Willie le Roux (Gallo Images)
Cape Town – If he starts or at least features in the opening
Springbok game of the World Cup against Japan at Brighton on Saturday, as seems
likely, Willie le Roux will be a fairly unorthodox first-timer at RWC level.
Many 26-year-olds already sporting a healthy tally of 28
caps for their country and nomination between World Cups for IRB Player of the
Year (2014) would not be gracing the planet’s premier tournament for the first
But the fact that the box-of-tricks fullback should do so at
the Community Stadium this weekend will simultaneously serve as a reminder of
just how far he has come since the 2011 tournament when he was a very long way
off participation in it – even Super Rugby was wholly unexplored territory to
him at the time.
In fact, Le Roux’s crowning achievement that year was the
greatly more humble honour of helping Boland Cavaliers win the Currie Cup First
Division (second tier) title, courtesy of a 43-12 victory over EP Kings in the
final before almost 5,000 people in the Cape winelands town of Wellington.
There was just one already-capped Bok in the home-team
line-up that day, veteran scrumhalf and captain Bolla Conradie, although No 15
Le Roux and then-outside centre Cornal Hendricks would go on to national
honours in the years ahead.
Hendricks, who has since transformed into a prolific-scoring
wing, is considered unlucky by some to have missed the RWC 2015 cut.
But Le Roux is very much in the mix – he has seldom been
sidelined for the Boks since his debut against Italy in Durban in June 2013 --
and probably earmarked as one of the likelier game-breakers for South Africa
over the next few critical weeks.
Although the Springboks may end up tackling as many southern
hemisphere foes as they do northern ones at the World Cup (especially if they
progress to predicted quarters and semis clashes with Australia and New Zealand
respectively), the back-three specialist is handily still a bit more of a
“mystery” element in climes above the equator.
His first-class rugby has also been confined to the
generally warmer parts of the world, even if he will soon turn out for a
northern-based franchise for the first time, in the shape of the Japanese Top
League Canon Eagles.
Only seven of his Test appearances, exactly a quarter, have
come in the European landscape so if the Boks do end up having some stern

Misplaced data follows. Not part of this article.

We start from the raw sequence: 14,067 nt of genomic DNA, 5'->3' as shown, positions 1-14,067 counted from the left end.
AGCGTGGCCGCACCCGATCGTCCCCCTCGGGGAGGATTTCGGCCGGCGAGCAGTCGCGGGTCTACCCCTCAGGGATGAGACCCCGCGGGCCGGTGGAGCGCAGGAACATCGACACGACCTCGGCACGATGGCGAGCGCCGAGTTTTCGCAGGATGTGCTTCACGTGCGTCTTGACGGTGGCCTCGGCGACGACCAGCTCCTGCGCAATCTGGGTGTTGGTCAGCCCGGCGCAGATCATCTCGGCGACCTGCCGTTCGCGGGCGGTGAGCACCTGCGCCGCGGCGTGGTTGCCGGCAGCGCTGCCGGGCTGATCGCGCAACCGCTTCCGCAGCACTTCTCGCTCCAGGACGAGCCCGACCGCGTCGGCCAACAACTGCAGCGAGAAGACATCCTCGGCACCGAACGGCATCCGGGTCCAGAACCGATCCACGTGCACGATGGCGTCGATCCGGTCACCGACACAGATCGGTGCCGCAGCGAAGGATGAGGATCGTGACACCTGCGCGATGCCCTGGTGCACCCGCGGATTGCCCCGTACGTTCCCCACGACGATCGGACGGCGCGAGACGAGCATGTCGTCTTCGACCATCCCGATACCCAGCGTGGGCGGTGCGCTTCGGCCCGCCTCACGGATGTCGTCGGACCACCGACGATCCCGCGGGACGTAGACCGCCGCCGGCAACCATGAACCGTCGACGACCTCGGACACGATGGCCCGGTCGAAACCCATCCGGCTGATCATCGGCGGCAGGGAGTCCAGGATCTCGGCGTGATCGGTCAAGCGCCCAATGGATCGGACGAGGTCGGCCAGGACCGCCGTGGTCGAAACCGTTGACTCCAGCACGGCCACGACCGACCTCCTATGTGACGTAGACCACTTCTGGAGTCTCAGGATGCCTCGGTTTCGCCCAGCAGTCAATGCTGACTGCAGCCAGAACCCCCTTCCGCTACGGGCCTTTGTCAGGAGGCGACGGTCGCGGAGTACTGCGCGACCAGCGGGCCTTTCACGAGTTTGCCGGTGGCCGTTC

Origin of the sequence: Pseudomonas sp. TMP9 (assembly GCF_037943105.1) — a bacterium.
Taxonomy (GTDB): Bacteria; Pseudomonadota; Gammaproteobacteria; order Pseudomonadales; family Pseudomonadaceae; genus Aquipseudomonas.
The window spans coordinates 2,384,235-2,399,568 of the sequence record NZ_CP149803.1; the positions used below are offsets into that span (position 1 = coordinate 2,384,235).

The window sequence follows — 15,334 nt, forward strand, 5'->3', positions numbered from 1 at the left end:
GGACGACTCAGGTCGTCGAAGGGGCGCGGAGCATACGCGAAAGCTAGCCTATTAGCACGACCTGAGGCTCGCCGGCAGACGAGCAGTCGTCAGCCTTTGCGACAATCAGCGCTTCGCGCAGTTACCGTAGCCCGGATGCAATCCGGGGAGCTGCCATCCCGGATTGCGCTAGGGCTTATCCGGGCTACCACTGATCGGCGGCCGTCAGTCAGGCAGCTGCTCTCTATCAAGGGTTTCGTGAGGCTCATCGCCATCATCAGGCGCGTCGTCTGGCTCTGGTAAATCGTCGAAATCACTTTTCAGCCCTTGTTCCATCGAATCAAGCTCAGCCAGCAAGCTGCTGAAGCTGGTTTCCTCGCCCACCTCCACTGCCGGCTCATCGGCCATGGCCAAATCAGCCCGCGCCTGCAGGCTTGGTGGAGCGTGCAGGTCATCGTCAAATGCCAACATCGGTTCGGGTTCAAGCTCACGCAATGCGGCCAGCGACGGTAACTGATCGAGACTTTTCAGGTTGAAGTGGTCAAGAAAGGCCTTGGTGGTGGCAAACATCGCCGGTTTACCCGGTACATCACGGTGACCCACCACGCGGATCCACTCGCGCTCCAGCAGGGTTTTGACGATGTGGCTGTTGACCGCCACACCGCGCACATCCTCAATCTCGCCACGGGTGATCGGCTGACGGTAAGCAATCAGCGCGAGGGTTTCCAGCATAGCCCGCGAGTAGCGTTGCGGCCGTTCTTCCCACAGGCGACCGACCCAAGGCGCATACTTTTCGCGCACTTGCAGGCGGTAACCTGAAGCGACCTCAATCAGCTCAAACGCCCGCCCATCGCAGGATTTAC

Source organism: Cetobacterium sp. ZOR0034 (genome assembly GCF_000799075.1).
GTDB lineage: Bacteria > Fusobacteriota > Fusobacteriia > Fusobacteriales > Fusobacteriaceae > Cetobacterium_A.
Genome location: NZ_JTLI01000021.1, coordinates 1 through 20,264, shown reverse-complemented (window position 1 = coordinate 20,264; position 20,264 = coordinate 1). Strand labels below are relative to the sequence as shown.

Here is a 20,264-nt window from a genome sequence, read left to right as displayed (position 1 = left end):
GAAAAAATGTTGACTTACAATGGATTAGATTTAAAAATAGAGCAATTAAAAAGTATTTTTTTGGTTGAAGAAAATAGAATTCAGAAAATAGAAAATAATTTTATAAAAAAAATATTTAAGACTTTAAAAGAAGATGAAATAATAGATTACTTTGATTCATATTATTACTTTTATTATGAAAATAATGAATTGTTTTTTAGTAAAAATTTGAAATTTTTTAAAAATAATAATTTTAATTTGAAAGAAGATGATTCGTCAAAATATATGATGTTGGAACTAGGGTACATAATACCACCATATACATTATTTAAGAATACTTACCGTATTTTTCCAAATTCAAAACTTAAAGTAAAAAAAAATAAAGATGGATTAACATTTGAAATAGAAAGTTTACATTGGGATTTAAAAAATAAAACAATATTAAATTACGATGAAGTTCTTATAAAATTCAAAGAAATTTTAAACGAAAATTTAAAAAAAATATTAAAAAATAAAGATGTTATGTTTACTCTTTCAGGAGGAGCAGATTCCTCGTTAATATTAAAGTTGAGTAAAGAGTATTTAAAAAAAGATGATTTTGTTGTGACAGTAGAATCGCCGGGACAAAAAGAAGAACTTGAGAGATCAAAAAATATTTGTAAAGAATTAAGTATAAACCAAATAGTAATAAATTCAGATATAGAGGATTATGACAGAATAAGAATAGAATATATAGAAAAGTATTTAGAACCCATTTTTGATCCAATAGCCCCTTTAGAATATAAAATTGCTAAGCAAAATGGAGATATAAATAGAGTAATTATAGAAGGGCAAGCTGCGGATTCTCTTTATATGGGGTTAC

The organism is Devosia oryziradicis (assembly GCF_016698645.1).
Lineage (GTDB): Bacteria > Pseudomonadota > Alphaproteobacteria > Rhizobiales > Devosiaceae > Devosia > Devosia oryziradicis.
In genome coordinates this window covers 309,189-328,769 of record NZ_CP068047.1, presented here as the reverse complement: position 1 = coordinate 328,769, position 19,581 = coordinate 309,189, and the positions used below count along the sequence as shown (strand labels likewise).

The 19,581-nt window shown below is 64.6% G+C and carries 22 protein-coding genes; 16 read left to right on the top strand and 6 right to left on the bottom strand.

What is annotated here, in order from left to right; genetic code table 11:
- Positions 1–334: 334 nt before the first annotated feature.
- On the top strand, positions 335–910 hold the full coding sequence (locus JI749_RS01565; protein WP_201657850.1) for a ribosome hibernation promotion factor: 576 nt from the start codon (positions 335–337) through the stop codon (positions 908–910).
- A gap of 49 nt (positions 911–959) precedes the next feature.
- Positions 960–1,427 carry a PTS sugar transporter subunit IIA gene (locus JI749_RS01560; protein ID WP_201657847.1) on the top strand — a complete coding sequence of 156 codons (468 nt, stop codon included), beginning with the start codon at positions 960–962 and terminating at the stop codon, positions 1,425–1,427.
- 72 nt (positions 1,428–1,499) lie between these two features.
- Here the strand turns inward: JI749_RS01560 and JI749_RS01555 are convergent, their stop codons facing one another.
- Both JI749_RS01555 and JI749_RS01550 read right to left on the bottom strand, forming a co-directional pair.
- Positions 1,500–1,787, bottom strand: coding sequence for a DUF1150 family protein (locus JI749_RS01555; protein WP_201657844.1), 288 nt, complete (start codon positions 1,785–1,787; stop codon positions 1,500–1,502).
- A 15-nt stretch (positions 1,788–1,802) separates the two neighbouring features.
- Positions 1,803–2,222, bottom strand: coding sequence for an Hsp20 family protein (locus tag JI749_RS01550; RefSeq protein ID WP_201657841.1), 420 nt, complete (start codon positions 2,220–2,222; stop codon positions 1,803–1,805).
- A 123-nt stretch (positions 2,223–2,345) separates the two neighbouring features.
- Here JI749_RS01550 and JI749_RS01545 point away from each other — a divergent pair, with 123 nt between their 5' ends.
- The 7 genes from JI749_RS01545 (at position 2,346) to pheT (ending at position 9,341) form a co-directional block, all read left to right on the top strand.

scraps along the way with Six Nations powers (Scotland are already guaranteed,
in pool play at Newcastle) Le Roux may be just that extra little bit capable of
bamboozling them with his famous unorthodoxy.
Of course he is capable of doing that against any comers at
RWC 2015: in a dour, tight game awaiting a splash of magic to decide it, an
outrageous dink or grubber from Le Roux, or one of his effortless, ghost-like
intrusions into the line, a la Andre Joubert or Gysie Pienaar of yesteryear,
could make a vital difference.
There is still the chance that Le Roux, who can induce some
nervousness in a defensive capacity, will be a horses-for-courses type of pick
at the event, which may see widely varying weather conditions in England’s
Just for example, forecasts for the next few days suggest
the Boks will train for the Japan minnows on the UK’s south coast in near
gale-force winds and in sometimes lashing rain – conditions which in many ways
seem suited to a more conservative option like Zane Kirchner or even use of the
versatile footballing qualities of Pat Lambie if he is not going to be the
But by Saturday, altogether drier and more benign weather is
tipped, suggesting that the firm, soccer-pitch surface of the match venue will
be tailor-made for someone like Le Roux to power the push for a healthy win
with his unique brand of creativity from the rear of the Boks’ attacking
It still seems a little strange that Willem Jacobus le Roux
will be a maiden RWC entrant, come Saturday.
But based on his near-meteoric development over the last
three or four years, he will be a seriously deserving one.
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